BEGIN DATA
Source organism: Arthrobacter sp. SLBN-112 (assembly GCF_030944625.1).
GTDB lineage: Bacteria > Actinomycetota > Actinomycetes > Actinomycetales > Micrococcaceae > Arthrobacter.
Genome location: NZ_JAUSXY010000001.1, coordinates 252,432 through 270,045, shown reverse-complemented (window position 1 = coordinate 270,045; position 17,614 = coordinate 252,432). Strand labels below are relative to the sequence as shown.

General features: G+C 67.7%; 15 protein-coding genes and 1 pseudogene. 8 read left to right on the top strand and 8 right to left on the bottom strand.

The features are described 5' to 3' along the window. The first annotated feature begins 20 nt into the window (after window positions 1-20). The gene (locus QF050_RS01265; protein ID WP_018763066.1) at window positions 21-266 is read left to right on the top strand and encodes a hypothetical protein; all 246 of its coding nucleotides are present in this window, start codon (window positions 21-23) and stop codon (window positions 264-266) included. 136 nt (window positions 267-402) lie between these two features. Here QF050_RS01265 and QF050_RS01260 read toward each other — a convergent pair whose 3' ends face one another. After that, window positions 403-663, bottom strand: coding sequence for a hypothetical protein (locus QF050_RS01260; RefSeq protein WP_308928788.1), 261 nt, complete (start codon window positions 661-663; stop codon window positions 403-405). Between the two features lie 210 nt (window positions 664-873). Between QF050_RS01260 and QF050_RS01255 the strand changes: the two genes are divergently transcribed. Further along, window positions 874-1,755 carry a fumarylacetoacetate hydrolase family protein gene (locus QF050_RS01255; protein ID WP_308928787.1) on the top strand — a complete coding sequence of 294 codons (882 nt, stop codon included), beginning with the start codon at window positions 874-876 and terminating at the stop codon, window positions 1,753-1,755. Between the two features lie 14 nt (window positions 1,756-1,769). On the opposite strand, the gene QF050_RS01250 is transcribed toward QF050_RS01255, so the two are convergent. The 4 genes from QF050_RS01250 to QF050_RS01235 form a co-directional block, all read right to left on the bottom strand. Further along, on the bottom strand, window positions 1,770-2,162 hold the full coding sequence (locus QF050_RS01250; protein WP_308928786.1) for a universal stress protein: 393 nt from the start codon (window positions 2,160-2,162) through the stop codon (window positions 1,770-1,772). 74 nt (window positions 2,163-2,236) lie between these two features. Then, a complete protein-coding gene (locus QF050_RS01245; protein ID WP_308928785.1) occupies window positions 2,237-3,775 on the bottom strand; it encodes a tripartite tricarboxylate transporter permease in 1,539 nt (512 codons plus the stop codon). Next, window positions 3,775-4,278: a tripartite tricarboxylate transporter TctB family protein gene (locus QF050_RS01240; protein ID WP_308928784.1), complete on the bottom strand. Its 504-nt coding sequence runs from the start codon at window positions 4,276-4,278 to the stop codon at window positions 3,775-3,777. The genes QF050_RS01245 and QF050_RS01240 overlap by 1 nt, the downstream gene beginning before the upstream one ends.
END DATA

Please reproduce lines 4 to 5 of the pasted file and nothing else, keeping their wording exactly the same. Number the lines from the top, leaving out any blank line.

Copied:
General features: G+C 67.7%; 15 protein-coding genes and 1 pseudogene. 8 read left to right on the top strand and 8 right to left on the bottom strand.

The features are described 5' to 3' along the window. The first annotated feature begins 20 nt into the window (after window positions 1-20). The gene (locus QF050_RS01265; protein ID WP_018763066.1) at window positions 21-266 is read left to right on the top strand and encodes a hypothetical protein; all 246 of its coding nucleotides are present in this window, start codon (window positions 21-23) and stop codon (window positions 264-266) included. 136 nt (window positions 267-402) lie between these two features. Here QF050_RS01265 and QF050_RS01260 read toward each other — a convergent pair whose 3' ends face one another. After that, window positions 403-663, bottom strand: coding sequence for a hypothetical protein (locus QF050_RS01260; RefSeq protein WP_308928788.1), 261 nt, complete (start codon window positions 661-663; stop codon window positions 403-405). Between the two features lie 210 nt (window positions 664-873). Between QF050_RS01260 and QF050_RS01255 the strand changes: the two genes are divergently transcribed. Further along, window positions 874-1,755 carry a fumarylacetoacetate hydrolase family protein gene (locus QF050_RS01255; protein ID WP_308928787.1) on the top strand — a complete coding sequence of 294 codons (882 nt, stop codon included), beginning with the start codon at window positions 874-876 and terminating at the stop codon, window positions 1,753-1,755. Between the two features lie 14 nt (window positions 1,756-1,769). On the opposite strand, the gene QF050_RS01250 is transcribed toward QF050_RS01255, so the two are convergent. The 4 genes from QF050_RS01250 to QF050_RS01235 form a co-directional block, all read right to left on the bottom strand. Further along, on the bottom strand, window positions 1,770-2,162 hold the full coding sequence (locus QF050_RS01250; protein WP_308928786.1) for a universal stress protein: 393 nt from the start codon (window positions 2,160-2,162) through the stop codon (window positions 1,770-1,772). 74 nt (window positions 2,163-2,236) lie between these two features. Then, a complete protein-coding gene (locus QF050_RS01245; protein ID WP_308928785.1) occupies window positions 2,237-3,775 on the bottom strand; it encodes a tripartite tricarboxylate transporter permease in 1,539 nt (512 codons plus the stop codon). Next, window positions 3,775-4,278: a tripartite tricarboxylate transporter TctB family protein gene (locus QF050_RS01240; protein ID WP_308928784.1), complete on the bottom strand. Its 504-nt coding sequence runs from the start codon at window positions 4,276-4,278 to the stop codon at window positions 3,775-3,777. The genes QF050_RS01245 and QF050_RS01240 overlap by 1 nt, the downstream gene beginning before the upstream one ends.